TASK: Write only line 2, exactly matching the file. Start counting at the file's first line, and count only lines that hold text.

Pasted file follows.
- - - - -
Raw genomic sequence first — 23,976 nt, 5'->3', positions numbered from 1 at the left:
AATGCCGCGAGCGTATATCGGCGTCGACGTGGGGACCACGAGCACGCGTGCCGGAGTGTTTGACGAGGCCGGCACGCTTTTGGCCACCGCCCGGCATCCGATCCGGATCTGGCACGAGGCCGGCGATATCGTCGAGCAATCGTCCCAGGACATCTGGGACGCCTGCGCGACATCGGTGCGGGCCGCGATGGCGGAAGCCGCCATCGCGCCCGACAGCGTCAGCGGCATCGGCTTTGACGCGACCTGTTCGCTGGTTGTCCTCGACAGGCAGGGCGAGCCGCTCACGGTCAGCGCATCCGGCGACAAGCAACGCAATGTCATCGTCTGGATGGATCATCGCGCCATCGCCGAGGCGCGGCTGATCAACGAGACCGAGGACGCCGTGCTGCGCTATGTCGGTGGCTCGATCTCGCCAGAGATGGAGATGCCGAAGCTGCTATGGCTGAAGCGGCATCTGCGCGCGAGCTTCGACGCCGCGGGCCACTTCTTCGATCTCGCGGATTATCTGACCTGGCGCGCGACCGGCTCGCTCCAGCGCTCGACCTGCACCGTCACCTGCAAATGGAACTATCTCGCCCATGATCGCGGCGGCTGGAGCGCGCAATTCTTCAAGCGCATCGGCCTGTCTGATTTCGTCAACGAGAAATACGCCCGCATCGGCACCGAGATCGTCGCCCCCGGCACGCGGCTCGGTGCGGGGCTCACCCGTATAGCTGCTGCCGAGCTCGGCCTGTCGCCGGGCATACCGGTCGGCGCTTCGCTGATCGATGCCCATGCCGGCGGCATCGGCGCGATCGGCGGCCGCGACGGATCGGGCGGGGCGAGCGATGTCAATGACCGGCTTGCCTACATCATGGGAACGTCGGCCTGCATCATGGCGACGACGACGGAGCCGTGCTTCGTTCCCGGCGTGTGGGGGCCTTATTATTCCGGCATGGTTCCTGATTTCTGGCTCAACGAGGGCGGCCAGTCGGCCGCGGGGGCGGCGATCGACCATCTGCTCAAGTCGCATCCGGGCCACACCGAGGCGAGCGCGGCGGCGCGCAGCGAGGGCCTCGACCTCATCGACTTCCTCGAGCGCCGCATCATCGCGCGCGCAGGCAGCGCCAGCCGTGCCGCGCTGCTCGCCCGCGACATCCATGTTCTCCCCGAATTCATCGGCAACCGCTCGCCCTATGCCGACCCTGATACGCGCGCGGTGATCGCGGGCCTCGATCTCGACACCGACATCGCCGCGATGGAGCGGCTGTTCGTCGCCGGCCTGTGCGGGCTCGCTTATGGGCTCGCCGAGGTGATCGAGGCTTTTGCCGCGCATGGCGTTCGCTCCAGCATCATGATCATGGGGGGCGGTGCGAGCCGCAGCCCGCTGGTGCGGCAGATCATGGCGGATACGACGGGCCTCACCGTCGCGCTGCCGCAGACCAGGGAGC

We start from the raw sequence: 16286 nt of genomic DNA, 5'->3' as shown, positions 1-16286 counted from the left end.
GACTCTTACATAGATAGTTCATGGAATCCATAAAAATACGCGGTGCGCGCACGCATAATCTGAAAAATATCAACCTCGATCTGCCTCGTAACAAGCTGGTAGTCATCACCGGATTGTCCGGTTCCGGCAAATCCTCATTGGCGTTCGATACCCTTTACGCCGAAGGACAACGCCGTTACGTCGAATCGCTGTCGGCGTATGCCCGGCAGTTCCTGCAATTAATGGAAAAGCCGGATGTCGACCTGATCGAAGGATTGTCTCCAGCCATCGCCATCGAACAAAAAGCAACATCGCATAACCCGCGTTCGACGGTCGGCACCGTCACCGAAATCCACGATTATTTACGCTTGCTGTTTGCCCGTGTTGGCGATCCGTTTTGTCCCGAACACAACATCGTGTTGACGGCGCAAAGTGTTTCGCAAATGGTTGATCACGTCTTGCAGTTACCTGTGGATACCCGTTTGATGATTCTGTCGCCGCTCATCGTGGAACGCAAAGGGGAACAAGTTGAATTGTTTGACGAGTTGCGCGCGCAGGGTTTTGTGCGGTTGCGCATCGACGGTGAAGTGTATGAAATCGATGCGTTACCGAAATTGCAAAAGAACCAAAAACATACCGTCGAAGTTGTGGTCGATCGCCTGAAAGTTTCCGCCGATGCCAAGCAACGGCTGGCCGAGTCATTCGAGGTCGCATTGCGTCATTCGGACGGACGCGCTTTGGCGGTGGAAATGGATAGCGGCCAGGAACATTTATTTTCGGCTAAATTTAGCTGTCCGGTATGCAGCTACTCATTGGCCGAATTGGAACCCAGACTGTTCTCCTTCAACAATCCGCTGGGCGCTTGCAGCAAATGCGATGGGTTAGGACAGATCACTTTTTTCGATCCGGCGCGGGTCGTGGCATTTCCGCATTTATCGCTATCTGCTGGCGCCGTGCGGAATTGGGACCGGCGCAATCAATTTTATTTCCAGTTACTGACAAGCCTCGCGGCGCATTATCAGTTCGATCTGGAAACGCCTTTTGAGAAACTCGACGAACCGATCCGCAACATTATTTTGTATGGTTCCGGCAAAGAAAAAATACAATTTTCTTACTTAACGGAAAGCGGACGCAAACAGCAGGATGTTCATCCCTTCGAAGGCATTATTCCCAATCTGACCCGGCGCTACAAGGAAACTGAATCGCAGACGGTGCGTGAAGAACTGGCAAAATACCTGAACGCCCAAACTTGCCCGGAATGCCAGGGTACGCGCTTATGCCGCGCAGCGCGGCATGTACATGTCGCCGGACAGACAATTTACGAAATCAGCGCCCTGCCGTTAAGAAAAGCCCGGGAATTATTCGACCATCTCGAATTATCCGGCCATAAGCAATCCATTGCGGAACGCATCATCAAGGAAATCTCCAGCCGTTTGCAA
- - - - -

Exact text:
AATGCCGCGAGCGTATATCGGCGTCGACGTGGGGACCACGAGCACGCGTGCCGGAGTGTTTGACGAGGCCGGCACGCTTTTGGCCACCGCCCGGCATCCGATCCGGATCTGGCACGAGGCCGGCGATATCGTCGAGCAATCGTCCCAGGACATCTGGGACGCCTGCGCGACATCGGTGCGGGCCGCGATGGCGGAAGCCGCCATCGCGCCCGACAGCGTCAGCGGCATCGGCTTTGACGCGACCTGTTCGCTGGTTGTCCTCGACAGGCAGGGCGAGCCGCTCACGGTCAGCGCATCCGGCGACAAGCAACGCAATGTCATCGTCTGGATGGATCATCGCGCCATCGCCGAGGCGCGGCTGATCAACGAGACCGAGGACGCCGTGCTGCGCTATGTCGGTGGCTCGATCTCGCCAGAGATGGAGATGCCGAAGCTGCTATGGCTGAAGCGGCATCTGCGCGCGAGCTTCGACGCCGCGGGCCACTTCTTCGATCTCGCGGATTATCTGACCTGGCGCGCGACCGGCTCGCTCCAGCGCTCGACCTGCACCGTCACCTGCAAATGGAACTATCTCGCCCATGATCGCGGCGGCTGGAGCGCGCAATTCTTCAAGCGCATCGGCCTGTCTGATTTCGTCAACGAGAAATACGCCCGCATCGGCACCGAGATCGTCGCCCCCGGCACGCGGCTCGGTGCGGGGCTCACCCGTATAGCTGCTGCCGAGCTCGGCCTGTCGCCGGGCATACCGGTCGGCGCTTCGCTGATCGATGCCCATGCCGGCGGCATCGGCGCGATCGGCGGCCGCGACGGATCGGGCGGGGCGAGCGATGTCAATGACCGGCTTGCCTACATCATGGGAACGTCGGCCTGCATCATGGCGACGACGACGGAGCCGTGCTTCGTTCCCGGCGTGTGGGGGCCTTATTATTCCGGCATGGTTCCTGATTTCTGGCTCAACGAGGGCGGCCAGTCGGCCGCGGGGGCGGCGATCGACCATCTGCTCAAGTCGCATCCGGGCCACACCGAGGCGAGCGCGGCGGCGCGCAGCGAGGGCCTCGACCTCATCGACTTCCTCGAGCGCCGCATCATCGCGCGCGCAGGCAGCGCCAGCCGTGCCGCGCTGCTCGCCCGCGACATCCATGTTCTCCCCGAATTCATCGGCAACCGCTCGCCCTATGCCGACCCTGATACGCGCGCGGTGATCGCGGGCCTCGATCTCGACACCGACATCGCCGCGATGGAGCGGCTGTTCGTCGCCGGCCTGTGCGGGCTCGCTTATGGGCTCGCCGAGGTGATCGAGGCTTTTGCCGCGCATGGCGTTCGCTCCAGCATCATGATCATGGGGGGCGGTGCGAGCCGCAGCCCGCTGGTGCGGCAGATCATGGCGGATACGACGGGCCTCACCGTCGCGCTGCCGCAGACCAGGGAGC